Sunday, July 29, 2012


Spraying for Narcissists

I’ve followed with interest the gradually-unfolding story from New Jersey about Peter Burnham’s fall from grace as former president of Brookdale Community College.

Brookdale is a respected institution -- forward-looking in many ways -- and President Burnham deserves some of the credit for that.  But apparently he fell into a bad habit of mistaking institutional money for his own.  Remarkably, according to charges to which he pled guilty, he even continued the habit after he was fired.

This is the kind of story that does damage far beyond the individual event.  

Obviously, it feeds mistrust on campus, and in the legislature.  It feeds into the arguments by people with other agendas that public spending is inherently corrupt.  It creates turmoil on campus, especially as the truth comes out in dribs and drabs.  

It’s also not all that surprising.  

To clarify: I don’t know Burnham personally, and I have no basis to judge whether this was in keeping with his personality or a shocking departure from it.  My point is that the abuse of power is not a new, or shocking, story, and those of us who are entrusted with some share of it need to be mindful of that.

That’s becoming much more important than it once was.  The political climate doesn’t allow much room for error these days, and the internet makes sustained secrecy much harder.  Worse, a story that might once have been confined to local papers now lives forever online.  Small things that may once have been easier to hide are now much harder.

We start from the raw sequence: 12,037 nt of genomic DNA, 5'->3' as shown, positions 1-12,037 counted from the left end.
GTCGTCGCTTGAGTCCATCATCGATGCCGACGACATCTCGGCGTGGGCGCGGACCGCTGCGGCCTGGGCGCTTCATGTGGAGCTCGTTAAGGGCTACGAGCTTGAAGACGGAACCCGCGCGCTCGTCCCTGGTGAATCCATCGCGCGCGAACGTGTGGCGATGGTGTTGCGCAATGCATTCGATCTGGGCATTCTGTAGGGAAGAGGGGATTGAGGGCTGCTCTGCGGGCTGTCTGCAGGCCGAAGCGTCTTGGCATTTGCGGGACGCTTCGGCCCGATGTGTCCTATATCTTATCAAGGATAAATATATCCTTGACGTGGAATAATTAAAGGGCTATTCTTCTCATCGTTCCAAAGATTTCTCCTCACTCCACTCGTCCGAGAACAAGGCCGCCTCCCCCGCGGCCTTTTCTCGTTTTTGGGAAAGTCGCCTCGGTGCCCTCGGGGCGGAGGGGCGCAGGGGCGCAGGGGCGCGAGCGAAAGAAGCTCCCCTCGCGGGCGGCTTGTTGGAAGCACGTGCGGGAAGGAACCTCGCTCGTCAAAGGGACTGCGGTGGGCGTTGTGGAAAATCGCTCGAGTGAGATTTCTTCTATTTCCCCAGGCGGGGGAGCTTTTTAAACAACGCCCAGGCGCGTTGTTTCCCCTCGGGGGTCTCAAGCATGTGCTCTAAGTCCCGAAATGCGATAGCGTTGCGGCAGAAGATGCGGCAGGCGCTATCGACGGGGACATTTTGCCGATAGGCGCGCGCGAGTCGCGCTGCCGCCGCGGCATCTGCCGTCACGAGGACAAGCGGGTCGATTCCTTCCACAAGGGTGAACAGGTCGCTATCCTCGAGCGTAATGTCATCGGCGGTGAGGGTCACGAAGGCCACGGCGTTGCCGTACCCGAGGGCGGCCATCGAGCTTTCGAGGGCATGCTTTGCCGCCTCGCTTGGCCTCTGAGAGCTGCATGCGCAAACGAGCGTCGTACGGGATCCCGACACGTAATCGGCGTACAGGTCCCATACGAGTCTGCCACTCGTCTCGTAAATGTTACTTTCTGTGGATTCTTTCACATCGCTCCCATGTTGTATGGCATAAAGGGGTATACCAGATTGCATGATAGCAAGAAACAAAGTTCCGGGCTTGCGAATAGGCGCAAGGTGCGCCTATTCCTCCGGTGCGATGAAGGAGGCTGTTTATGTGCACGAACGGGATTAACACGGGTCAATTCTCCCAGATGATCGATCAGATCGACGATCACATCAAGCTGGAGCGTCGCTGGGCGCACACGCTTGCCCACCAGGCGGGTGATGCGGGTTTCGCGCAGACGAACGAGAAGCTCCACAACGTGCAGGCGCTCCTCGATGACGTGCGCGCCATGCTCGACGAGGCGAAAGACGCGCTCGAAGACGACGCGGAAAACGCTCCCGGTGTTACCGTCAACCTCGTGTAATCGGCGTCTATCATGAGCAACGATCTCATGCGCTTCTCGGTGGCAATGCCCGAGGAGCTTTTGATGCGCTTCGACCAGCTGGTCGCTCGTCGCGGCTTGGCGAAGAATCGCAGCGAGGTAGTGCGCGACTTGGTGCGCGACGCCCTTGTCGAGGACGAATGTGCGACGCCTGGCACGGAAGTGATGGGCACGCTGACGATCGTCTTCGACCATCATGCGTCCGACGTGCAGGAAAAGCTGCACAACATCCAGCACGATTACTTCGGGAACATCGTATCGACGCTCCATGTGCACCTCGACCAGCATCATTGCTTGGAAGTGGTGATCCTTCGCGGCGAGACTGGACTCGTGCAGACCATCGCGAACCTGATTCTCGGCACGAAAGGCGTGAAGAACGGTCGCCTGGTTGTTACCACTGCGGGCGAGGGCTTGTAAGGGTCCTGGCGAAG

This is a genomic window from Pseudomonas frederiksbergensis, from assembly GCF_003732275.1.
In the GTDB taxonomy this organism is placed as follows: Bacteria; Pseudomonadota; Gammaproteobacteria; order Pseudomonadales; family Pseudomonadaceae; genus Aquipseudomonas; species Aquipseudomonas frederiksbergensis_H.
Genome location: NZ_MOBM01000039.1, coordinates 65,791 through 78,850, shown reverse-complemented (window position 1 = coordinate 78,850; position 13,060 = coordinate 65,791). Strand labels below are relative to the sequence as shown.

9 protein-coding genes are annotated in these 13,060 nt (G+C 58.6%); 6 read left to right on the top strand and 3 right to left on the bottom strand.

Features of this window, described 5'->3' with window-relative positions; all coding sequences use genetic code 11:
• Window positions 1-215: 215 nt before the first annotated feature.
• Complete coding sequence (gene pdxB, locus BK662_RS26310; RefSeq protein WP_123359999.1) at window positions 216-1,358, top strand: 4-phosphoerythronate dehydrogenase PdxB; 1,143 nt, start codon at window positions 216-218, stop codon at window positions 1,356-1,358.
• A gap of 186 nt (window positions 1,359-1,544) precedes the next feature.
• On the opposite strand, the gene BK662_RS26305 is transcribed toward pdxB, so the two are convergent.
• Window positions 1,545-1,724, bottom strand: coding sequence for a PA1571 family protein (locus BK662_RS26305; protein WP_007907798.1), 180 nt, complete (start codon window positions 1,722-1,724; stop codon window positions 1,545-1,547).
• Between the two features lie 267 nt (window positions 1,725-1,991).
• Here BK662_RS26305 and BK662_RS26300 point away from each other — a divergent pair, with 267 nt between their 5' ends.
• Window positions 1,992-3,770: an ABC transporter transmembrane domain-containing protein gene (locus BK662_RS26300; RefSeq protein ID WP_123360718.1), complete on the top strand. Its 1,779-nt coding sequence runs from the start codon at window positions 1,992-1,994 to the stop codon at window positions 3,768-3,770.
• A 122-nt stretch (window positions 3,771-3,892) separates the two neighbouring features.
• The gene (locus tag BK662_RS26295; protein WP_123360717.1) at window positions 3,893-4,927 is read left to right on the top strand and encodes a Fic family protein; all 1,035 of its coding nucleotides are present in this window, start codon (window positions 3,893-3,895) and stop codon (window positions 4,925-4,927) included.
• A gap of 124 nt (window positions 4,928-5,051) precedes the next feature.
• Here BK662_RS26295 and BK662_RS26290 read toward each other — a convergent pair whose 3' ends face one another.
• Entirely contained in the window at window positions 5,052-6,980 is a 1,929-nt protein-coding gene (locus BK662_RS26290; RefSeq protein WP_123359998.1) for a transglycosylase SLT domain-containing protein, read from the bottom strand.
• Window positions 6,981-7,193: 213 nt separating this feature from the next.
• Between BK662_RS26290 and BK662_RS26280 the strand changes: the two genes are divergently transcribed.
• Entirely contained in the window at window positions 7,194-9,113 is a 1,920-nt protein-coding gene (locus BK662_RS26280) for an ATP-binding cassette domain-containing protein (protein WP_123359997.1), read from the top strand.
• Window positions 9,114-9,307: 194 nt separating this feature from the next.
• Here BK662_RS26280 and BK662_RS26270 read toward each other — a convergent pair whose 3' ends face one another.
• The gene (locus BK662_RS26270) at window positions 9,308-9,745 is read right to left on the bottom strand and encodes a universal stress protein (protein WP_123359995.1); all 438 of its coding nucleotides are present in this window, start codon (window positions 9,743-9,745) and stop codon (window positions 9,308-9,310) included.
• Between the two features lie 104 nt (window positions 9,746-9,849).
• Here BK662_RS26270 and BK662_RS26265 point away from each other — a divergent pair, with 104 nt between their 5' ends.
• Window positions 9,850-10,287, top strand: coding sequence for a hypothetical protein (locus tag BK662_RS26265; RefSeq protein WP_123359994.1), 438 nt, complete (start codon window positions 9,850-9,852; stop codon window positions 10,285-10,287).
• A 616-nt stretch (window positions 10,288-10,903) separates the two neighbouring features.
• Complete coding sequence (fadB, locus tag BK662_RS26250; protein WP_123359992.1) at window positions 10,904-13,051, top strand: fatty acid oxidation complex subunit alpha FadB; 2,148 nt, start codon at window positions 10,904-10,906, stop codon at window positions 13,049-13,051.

(Oddly, the opposite seems to be true in the sectors of society where the real power is.  The shenanigans at Citigroup and Barclays and Goldman Sachs absolutely dwarf anything going on in higher education, yet they continue, and even seem to get worse.  That double standard gets all the more offensive as it gets more dramatic.)

I’ve seen leaders with all sorts of different styles.  Although I have my preferences among them, I’m increasingly convinced that the really important distinction is between leaders who realize that it isn’t really about them, and those who think it is.  

Over time, the differences show.  The narcissists take liberties that others don’t.  They hold grudges, and get personally offended at disagreement.  They tend to expect deference in random circumstances, and to get visibly upset if they don’t receive it.  In my observation, gender and race aren’t critical variables; either you have boundaries, or you don’t.

Colleges that want to insulate themselves from the damage that unchained narcissists can do need the usual procedural safeguards against misconduct -- auditing, good financial controls, HR processes, etc. -- but they also need to set climates over time that don’t reward me-first behavior.  Folks who put themselves first can sometimes climb quickly, particularly if nobody is paying close attention or is willing to call them out.  And hiring committees need to be on the lookout.  On the administrative side, for example, someone who has a history of jumping quickly from job to job to job would raise a red flag.  If they never stayed in one place for more than a couple of years, and had sustained that pace for some time, I’d have some serious reservations.